Saturday, March 5, 2016

Pull Through

Got a couple hours of sleep and then headed back up the hill to check on the lambs. All seemed well, save for one of Split Ear's twins. It was laying in the corner limp and seemed to have a clean discharge from its mouth and nose. I picked him up and brought him inside. He ate well, drinking a serving of colostrum with fervor and then fell back into an exhausted sleep. I don't know if he will pull through or not but he is still alive a half hour later, if very weak. The reality is I might lose him. I am hoping he pulls through. His twin is doing just fine. This is exactly what happened last year with Split Ear, one twin was weaker and died and I thought it had to do with her milk production, which is why both have been bottle fed since birth. I have no idea why every other lamb up there is chipper and hearty and this one is so weak. I hope his warmer time inside, the bottle, and time heal him.

2 Comments:

Blogger Jennifer Mitton said...

Hi Jenna, I'm sorry for your loss! I had a lamb get crushed before, it sounds just like what happened to your little guy. I use the jug method, so Mom and babies bond for 3 days then I release them back into the flock. Well, the little lamb (also a male from a twin) that I lost was doing excellent with just Mom and sis for the first three days, so I released them and the next day I found him limp in a corner of the sheep house already dead. I had seen him running around with Mom and the rest of the flock very healthy looking and 2 hours later he was dead. I was utterly confused and devastated. My vet necropsied the little guy and determined that he got squished. You know how the sheep like to bed down all together, well, someone must not have seen him when they laid down. I hope this little story helps ease your mind even just a little, sometimes we do all that we can for our animals and things just happen ...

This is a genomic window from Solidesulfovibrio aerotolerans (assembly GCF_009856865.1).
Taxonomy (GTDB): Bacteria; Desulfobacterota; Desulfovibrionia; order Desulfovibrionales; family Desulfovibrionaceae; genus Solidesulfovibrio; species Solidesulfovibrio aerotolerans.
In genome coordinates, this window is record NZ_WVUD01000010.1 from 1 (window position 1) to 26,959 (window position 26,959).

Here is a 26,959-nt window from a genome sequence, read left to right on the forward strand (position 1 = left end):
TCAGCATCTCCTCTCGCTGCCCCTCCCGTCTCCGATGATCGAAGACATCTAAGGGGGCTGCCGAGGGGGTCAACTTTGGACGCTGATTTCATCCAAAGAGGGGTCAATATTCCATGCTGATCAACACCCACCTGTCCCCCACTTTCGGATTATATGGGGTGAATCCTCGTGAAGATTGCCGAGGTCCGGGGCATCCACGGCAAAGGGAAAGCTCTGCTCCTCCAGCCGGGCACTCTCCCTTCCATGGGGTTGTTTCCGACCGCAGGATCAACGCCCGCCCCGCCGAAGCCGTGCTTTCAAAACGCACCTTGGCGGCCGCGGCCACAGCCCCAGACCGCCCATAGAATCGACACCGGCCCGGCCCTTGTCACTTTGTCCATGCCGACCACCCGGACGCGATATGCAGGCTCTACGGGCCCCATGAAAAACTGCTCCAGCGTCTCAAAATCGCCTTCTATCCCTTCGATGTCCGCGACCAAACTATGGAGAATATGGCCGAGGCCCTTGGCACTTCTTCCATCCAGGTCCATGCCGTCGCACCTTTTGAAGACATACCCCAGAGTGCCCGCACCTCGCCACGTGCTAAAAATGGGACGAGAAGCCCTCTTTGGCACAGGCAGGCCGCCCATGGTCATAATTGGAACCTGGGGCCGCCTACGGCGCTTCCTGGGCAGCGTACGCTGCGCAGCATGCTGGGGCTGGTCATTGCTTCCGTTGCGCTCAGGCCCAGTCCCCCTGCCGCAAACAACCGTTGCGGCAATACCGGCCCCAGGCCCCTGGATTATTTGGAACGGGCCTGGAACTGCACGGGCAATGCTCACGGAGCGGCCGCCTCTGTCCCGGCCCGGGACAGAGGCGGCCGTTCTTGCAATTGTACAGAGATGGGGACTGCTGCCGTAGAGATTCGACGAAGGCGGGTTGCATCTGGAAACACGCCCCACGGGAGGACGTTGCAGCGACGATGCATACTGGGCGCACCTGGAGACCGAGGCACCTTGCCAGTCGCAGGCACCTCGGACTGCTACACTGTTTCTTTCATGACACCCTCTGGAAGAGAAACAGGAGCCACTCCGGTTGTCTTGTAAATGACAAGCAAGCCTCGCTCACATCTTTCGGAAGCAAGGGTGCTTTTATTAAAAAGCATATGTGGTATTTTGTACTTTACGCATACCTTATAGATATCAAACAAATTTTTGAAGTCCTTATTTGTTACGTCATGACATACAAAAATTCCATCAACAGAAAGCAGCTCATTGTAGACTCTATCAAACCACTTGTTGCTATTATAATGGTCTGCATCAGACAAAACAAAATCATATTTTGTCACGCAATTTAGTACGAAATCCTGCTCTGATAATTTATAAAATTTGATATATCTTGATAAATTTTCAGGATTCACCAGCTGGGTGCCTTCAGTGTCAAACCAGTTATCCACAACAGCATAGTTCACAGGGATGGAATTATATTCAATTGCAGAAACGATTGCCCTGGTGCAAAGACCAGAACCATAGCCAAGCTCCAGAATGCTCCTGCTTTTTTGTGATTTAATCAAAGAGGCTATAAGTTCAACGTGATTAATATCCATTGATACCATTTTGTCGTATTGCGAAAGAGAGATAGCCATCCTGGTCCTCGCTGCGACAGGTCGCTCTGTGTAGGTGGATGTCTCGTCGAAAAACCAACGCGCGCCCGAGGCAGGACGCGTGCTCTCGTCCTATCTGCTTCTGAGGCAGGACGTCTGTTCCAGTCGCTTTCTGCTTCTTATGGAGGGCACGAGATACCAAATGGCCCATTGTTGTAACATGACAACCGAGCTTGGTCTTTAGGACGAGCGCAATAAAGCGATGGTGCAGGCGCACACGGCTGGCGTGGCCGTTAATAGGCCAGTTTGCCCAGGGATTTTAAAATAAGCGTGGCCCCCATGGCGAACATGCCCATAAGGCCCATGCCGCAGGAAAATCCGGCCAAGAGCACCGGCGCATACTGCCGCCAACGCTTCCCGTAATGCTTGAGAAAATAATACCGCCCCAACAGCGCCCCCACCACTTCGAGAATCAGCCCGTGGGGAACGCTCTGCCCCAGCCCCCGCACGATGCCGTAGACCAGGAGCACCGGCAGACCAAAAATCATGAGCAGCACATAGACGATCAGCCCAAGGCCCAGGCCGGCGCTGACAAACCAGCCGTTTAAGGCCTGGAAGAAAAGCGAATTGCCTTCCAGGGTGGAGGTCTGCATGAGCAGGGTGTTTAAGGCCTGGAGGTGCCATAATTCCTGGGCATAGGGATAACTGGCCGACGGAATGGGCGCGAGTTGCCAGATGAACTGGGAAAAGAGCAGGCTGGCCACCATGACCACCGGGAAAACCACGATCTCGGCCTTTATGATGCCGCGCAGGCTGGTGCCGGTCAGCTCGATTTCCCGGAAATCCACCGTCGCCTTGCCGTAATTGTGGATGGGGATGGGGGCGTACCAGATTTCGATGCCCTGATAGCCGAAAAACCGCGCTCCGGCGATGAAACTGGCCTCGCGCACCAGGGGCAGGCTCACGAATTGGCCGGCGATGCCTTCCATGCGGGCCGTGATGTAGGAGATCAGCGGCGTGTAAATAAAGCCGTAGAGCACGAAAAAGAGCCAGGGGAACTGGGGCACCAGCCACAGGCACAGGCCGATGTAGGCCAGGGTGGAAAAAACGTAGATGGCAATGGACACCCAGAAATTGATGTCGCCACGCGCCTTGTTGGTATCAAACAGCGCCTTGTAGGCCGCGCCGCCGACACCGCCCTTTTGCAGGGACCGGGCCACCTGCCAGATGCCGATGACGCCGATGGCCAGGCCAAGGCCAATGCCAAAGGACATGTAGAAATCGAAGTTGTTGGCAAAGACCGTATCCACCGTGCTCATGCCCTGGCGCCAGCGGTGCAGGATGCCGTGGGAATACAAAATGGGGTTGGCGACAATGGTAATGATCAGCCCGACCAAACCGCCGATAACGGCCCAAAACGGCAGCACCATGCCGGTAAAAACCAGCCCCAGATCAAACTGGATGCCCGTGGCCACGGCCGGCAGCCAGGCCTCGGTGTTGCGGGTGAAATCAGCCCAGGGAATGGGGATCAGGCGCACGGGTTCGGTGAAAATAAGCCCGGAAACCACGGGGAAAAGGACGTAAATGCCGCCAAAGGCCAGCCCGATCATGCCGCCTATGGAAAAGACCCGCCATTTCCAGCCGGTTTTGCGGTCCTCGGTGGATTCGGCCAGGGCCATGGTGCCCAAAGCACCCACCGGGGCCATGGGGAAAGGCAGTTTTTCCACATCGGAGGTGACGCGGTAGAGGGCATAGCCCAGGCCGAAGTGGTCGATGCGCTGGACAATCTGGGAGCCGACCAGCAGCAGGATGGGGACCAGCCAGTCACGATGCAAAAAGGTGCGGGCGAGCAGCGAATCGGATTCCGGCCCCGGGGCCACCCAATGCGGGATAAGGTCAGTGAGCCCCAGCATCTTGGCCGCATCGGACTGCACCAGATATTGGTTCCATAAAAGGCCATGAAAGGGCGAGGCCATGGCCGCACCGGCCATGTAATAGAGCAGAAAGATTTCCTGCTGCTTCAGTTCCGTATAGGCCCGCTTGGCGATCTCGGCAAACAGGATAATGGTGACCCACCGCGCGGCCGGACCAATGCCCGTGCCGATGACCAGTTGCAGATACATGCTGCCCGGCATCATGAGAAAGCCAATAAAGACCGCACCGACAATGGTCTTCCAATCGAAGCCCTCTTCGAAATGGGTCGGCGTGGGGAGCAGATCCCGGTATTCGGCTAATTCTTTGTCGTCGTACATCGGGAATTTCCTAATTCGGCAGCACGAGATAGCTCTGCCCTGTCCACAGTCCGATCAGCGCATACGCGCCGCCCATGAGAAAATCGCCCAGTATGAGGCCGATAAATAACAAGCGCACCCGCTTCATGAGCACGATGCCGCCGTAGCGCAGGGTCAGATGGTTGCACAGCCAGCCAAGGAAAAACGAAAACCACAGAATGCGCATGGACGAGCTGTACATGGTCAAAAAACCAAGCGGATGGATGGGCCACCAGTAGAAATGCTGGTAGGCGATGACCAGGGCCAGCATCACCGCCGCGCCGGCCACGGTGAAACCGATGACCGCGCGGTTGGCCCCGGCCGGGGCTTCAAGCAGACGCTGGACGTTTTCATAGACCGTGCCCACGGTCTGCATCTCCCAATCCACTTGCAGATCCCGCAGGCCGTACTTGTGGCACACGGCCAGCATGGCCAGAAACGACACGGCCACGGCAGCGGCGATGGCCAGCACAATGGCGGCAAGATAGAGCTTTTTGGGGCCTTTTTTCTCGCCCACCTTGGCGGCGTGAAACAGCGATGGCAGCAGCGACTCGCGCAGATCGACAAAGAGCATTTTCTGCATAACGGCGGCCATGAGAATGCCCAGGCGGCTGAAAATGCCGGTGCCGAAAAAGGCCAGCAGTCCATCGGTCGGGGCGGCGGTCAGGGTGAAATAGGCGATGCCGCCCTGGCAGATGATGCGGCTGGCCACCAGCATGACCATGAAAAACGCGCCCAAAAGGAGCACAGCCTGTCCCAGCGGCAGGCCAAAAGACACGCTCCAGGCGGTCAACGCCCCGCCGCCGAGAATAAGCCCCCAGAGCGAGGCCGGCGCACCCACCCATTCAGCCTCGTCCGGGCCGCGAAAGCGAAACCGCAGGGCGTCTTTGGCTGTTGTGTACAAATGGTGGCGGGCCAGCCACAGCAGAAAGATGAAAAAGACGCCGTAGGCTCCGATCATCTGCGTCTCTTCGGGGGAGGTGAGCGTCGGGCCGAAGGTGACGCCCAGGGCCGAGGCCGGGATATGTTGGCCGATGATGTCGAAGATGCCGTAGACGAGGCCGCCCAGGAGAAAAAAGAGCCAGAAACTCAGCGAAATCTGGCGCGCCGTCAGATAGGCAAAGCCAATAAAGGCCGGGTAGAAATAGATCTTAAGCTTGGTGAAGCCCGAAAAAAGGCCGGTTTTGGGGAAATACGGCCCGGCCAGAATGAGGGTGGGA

March 8, 2016 at 9:11 PM  
Blogger Lisa Warner said...

I had two ewes last year that had triplets. Both of those ewes were experienced and good moms. I was already out there feeding a trio of bottle lambs (ewe had prolapsed) so I added the third lamb to the bottle rotation to supplement. In spite of making sure that they nursed and got the colostrum, in spite of the supplemental feedings, the third, smaller lamb failed to thrive and only lived about 24 hours. The ewes raised their other two lambs quite successfully. Sometimes things just happen, is spite of everything you do. It's hard.

March 14, 2016 at 12:30 AM  

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